Our paths are interconnected with the paths of many others.

In my last post Three Patterns I discussed the pattern Jesus taught his disciples to use to do ministry just like Him. And I commented that “following Jesus supernaturally into this pattern allows us to walk down the highway of the Gospel, which I will talk about in my next post.” So how does one learn to walk down the highway of the Gospel?

Paving Stones

The Highway of the Gospel is paved with millions of connected paving stones. Each stone is connected to others which are connected to many more still. To walk down the highway of the Gospel you need to first plant your feet on a paving stone. So what is a paving stone? It is what is commonly referred to as a “house of peace.” Here is how Jesus described[1] it in Matt. 10: 11-13: Whatever town or village you enter, search there for some worthy person and stay at their house until you leave. As you enter the home, give it your greeting. If the home is deserving, let your peace rest on it; if it is not, let your peace return to you.

Finding the Paving Stones

But how do you find a house of peace? First you have to find the person of peace, what Luke called the man of peace and Matthew called the worthy man.[2] It is the person of peace who leads you to the house of peace. For more on finding the person of peace read my post Finding the Person of Peace. This is all a supernatural process which Jesus leads us into and through.

Interconnected Paving Stones

Each paving stone touches many others.

It is understanding how a house of peace works and how they are connected to other houses of peace that helps us understand how to walk down the highway of the Gospel. The word used in the Gospels for house is the Greek word oikos. This word does mean the building we commonly refer to as a house. But it has a much richer meaning. It also means the nuclear family that lives in that house, the extended family of that nuclear family, the servants or slaves of that family and even the intimate friends of that family. In other words, it means anyone who would rightfully spend time in that home. A much better word would be “household.” That’s why I think translating this word “house,” which merely refers to the building in English, is a poor translation. The building is a house only because of the household that lives in it. The people are the point, not the building.

When a person of peace (who is a part of the household) introduces us to their household we introduce them to Jesus and allow Jesus to dwell among them. But here’s the thing. Each one of us have numerous household or oikoi. Because intimate friend can be a part of a household and we can be a part of other people’s households our household is connected to many others. In fact, one way to look at the idea of “oikos” is to think of spheres of influence. One person can have many spheres of influence. Chrystal is part of her nuclear family. She is also intimately connected to her grandparents, aunts, uncles and cousins and in-laws. But, she also has friendships and influence at work. The same can be said of her evening softball team and the PTA at her children’s school.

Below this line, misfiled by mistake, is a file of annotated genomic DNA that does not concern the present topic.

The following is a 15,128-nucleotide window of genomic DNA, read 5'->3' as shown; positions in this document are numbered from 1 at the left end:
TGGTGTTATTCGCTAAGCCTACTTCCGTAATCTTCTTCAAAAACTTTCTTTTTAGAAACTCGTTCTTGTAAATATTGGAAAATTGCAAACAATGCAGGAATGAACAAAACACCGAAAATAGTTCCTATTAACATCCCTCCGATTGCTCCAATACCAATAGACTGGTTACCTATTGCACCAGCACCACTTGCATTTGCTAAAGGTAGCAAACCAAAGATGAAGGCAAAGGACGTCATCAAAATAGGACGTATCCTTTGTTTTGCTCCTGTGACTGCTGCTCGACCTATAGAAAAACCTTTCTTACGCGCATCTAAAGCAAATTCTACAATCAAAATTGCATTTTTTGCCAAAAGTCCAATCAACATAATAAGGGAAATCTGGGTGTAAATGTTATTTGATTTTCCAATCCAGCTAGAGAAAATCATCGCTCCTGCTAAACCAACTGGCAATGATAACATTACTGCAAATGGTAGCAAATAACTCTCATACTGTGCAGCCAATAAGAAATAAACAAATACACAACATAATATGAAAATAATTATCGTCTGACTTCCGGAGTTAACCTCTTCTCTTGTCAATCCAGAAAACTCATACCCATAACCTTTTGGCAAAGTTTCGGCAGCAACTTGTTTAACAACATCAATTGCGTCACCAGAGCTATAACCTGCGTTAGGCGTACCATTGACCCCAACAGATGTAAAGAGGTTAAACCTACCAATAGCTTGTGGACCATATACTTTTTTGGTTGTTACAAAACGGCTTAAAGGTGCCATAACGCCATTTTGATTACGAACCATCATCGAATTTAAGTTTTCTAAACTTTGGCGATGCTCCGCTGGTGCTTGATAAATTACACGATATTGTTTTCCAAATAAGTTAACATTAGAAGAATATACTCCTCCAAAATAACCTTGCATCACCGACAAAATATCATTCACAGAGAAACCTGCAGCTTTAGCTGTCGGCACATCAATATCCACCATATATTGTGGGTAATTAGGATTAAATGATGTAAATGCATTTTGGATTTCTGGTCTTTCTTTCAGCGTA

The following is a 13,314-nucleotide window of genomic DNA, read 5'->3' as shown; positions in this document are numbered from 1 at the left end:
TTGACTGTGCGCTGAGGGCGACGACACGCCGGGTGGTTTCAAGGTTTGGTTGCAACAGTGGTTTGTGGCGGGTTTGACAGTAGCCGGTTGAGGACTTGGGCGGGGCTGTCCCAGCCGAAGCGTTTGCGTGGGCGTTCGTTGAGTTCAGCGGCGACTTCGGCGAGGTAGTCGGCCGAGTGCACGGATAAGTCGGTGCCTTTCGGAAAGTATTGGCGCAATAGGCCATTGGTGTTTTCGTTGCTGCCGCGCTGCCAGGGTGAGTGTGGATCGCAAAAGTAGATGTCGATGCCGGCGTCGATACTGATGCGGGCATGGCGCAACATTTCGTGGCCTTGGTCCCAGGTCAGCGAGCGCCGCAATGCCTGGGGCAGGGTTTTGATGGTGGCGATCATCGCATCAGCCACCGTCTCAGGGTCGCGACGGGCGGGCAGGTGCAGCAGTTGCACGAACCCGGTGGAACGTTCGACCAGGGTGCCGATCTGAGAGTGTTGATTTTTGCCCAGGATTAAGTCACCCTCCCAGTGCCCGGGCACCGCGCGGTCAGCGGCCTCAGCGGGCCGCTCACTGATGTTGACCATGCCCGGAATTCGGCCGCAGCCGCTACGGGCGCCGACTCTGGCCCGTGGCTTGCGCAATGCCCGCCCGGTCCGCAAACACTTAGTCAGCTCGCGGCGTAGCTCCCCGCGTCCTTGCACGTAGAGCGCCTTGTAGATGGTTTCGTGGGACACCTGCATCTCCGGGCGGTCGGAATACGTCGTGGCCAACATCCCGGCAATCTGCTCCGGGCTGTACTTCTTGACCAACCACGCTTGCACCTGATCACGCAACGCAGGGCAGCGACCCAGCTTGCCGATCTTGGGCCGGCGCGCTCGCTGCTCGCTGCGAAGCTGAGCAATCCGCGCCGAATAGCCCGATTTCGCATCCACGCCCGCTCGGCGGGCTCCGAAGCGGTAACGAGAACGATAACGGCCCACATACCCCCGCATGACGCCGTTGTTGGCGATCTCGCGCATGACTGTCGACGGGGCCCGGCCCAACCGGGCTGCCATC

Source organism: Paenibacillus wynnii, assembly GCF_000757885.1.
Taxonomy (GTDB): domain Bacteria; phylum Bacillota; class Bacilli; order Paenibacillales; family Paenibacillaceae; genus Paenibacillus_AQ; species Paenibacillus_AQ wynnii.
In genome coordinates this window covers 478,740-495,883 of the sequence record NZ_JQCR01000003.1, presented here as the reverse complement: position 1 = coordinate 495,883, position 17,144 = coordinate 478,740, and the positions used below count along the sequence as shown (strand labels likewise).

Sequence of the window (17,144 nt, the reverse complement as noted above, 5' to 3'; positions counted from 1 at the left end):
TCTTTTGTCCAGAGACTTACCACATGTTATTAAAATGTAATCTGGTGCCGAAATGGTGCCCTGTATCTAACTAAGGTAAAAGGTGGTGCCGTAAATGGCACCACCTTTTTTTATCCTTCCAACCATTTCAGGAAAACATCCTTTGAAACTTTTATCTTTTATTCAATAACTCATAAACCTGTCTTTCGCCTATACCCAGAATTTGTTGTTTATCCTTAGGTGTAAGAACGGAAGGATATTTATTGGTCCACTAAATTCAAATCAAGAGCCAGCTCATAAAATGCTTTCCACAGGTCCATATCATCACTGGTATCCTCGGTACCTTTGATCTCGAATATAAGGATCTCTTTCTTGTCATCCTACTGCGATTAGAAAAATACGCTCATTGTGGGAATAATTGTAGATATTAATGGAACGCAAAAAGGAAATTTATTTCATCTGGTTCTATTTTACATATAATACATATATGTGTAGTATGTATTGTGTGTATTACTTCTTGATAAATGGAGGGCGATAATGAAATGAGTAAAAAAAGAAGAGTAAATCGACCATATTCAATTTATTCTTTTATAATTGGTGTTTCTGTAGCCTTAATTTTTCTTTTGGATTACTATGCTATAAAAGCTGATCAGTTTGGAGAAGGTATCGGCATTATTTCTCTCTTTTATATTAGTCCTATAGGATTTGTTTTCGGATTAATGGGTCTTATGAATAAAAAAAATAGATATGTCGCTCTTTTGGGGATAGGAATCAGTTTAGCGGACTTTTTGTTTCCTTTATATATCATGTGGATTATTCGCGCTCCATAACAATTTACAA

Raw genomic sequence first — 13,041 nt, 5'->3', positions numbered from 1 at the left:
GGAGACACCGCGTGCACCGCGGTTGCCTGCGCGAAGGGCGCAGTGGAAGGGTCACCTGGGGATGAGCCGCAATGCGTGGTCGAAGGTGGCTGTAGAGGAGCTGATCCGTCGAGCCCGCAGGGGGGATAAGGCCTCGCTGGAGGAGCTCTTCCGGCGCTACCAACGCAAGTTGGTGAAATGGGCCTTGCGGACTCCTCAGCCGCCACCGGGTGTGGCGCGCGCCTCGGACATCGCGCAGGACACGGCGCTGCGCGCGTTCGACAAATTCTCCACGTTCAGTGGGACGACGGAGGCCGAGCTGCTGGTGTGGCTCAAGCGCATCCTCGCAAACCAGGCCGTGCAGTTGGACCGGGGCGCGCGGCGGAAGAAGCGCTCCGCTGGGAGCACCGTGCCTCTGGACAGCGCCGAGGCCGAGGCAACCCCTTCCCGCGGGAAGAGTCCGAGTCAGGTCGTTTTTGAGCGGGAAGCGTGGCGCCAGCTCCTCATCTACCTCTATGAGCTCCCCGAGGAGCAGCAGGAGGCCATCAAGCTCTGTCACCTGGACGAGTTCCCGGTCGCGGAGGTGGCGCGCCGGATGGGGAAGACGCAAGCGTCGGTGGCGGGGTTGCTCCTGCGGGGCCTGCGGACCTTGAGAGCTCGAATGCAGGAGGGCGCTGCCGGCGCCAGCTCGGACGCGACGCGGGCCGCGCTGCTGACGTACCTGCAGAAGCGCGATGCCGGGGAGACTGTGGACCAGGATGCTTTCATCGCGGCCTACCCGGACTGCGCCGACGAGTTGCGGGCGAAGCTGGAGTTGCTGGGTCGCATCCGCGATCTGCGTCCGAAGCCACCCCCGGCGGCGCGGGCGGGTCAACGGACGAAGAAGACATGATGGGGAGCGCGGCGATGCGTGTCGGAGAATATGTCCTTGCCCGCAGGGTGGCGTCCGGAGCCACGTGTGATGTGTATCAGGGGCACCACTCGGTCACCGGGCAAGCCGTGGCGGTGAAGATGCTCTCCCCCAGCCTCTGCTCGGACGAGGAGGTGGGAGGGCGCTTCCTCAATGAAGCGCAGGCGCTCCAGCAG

If Jesus connects you with Chrystal and she introduces you to her family you can bring Jesus to them all. But that is just the first step. Chrystal can introduce you to her friends at work, the softball league and the PTA so you can introduce them to Jesus. Or more ideally, she can just do it herself. And Chrystal’s husband Jeremy, who has friends at the bar and work and in the neighborhood can do the same. But let’s not forget what Annie, the pitcher on the softball team can do, or Jeremy’s buddy at the bar Rich who takes Jesus to the AA meeting. Rich’s cousin can tell her entire family, some of whom take Jesus to work, to their brother’s family who lives in France, and to the sailing club. Bill at the sailing club tells Conrad who gets so transformed by Jesus that he tell the entire workforce at the corporation he owns about it. Who knows where those people will take Jesus next.

Is this idealistic? That is exactly what happened in the first centuries of the Church. And it happened so fast that it got to Caesar’s oikos by Paul’s lifetime (see Phil. 4:22). It can happen today. There are a number of reasons why it doesn’t but a key one is that we no longer take the gospel to the households of the person we share the Gospel with. Instead, we wrench them out of their households and insert them into a new group of people we call a congregational church; which usually doesn’t act like an oikos at all. And, in doing so, we put a roadblock on the highway of the Gospel in the first generation.

Pick a question and respond:

  • I stated there are a number of reasons why we don’t end up walking down the highway of the Gospel today. I gave one reason; can you think of more?
  • Have you ever thought of our society as a interlocking set of spheres of influence? Did you ever notice the strategic implications of this?
  • Can you think of a society ancient or modern, technologically advanced or Amazonian forest dwellers who don’t have a society that works like this?
  • Why do you think we don’t take full advantage of the highway of the Gospel nowadays?

[1] Jesus also referred to the house of peace in Mk. 6:10; Lk. 9:4; Lk. 9:4 and Lk. 10:5. Zacchaeus’ house, Cornelius’ house, Lidia’s house and the Phillipian Jailer’s house were all houses of peace.

[2] People of peace are at least as often, if not more often women. Both Lydia in Acts 16 and the woman at the well in Jn 4 were people of peace. It was the convention of the day to use masculine terms to refer to both men and women, like we still use the term “mankind.”

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